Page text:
Based on the T-34
The lineage of the SU-85 and SU-100, some of the most feared tanks destroyers of the war, can be clearly established straight from the huge production line of T-34, back in 1942. Both the T-34 and the KV-1 were deadly opponents form most German tanks of the time, until the arrival of the Tiger on the battlefield, in late 1942, although in limited numbers. The situation worsened with the coming, just in time for the battle of Kursk, of the new Panther tank. It became clear that their long-range knock-out power was devastating and Soviet confidence over its own standard 76.2 mm (3 in) gun shattered, as it was unable to pierce German armor at safe range. However, the few 52-K 85 mm (3.35 in) AA guns available then, newly provided on the battlefield at Kursk, proved lethal as antitank weapons, in the style of the German 88. After several reports, the general staff specified that a specially crafted self-propelled gun carriage was to be built around this high velocity gun.
Designed to kill the Tiger
Called “Samokhodnaya Ustanovka” or “SU” (self-propelled carriage), with the successful D-5T high velocity antitank gun, from which it got its name, the SU-85 was in fact a provisional measure, being provided in a hurry in large quantities, waiting for the new T-34/85 to arrive. For this purpose, the SU-85 was based on the SU-122, a 122 mm (4.8 in) howitzer gun carriage, itself based on the T-34 chassis with a fixed superstructure, far easier to built, and presenting a low profile. German tank destroyers, like the Sturmgeschütz III and, later, the Jagdpanther, also served as an example.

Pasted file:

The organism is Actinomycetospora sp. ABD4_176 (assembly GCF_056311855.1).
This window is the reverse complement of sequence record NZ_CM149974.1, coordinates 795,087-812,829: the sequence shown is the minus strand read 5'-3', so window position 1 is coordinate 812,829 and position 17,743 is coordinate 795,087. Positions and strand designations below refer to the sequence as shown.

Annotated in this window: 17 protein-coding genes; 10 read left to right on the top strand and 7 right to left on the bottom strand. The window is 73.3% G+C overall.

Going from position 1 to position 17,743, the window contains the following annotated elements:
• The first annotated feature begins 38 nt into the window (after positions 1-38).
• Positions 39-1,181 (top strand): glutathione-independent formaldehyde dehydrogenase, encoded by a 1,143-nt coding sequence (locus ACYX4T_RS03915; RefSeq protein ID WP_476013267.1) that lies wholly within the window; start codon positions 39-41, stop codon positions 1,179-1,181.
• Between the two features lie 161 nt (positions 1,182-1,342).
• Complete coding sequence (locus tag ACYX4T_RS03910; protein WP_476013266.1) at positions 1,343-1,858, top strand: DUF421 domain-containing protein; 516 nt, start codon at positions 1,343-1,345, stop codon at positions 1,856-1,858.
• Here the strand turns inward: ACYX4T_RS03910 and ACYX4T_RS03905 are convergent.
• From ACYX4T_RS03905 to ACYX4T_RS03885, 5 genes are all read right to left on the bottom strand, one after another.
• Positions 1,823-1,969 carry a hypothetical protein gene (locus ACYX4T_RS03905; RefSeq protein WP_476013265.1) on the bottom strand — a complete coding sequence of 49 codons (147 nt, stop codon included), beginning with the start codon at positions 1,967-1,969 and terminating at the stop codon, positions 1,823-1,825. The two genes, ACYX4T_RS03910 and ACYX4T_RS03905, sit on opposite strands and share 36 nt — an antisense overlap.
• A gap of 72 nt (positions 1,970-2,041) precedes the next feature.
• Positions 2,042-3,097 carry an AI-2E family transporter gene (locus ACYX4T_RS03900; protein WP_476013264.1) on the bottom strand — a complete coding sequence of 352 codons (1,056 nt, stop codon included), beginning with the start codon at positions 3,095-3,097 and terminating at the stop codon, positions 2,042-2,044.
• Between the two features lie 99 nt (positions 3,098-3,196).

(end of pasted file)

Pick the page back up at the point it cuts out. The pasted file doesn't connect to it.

It was the beginning of the casemate-style turretless hulls in Soviet service. Thorough tests, based on a modified SU-122 gun carrier, were executed with a derivative of the 85 mm (3.35 in) AA gun. This gun was completely refitted for antitank service, under the name of D-5S. The Uralmash factory, which already built the SU-122, rejected the new design as it took too long to convert for mass production in this new configuration. The factory directors were convinced and, after many trials and several rejected testbeds, the last prototype equipped with the D-5T was approved for production in May 1943.
Uralmash produced more than two thousand SU-85 until further orders were cancelled in late 1944. It was immediately replaced by the SU-100 and, later on, new tank destroyers based on the IS-1 proved more than sufficient for the task. The SU-85 was designed by Lew S. Trojanow on the body of the SU-122, using 80% of the regular T-34. The suspensions, of the Christie type, were unchanged, with a 500 mm (19.7 in) ground clearance. The engine was the reliable V-2 diesel 12 cylinder of 493 hp (368 kW), which gave a 16.65 hp per ton ratio. Nominal fuel capacity was 540 liters, later extended to 900 liters with four additional fuel tanks.
Maximal operational range 248 miles (400 km). Weighing 29.6 tons, it was one ton lighter than the SU-122, but four tons heavier than the early production T-34/76. Production was relatively easy due to the simpler, turretless hull. The crew was four, all sharing the same forward compartment. There was no coaxial or AA machine gun. Armor arrangement was basically the same as the SU-122, with a 45 mm (1.77 in) frontal glacis and 30 mm (1.18 in) side and rear slopes.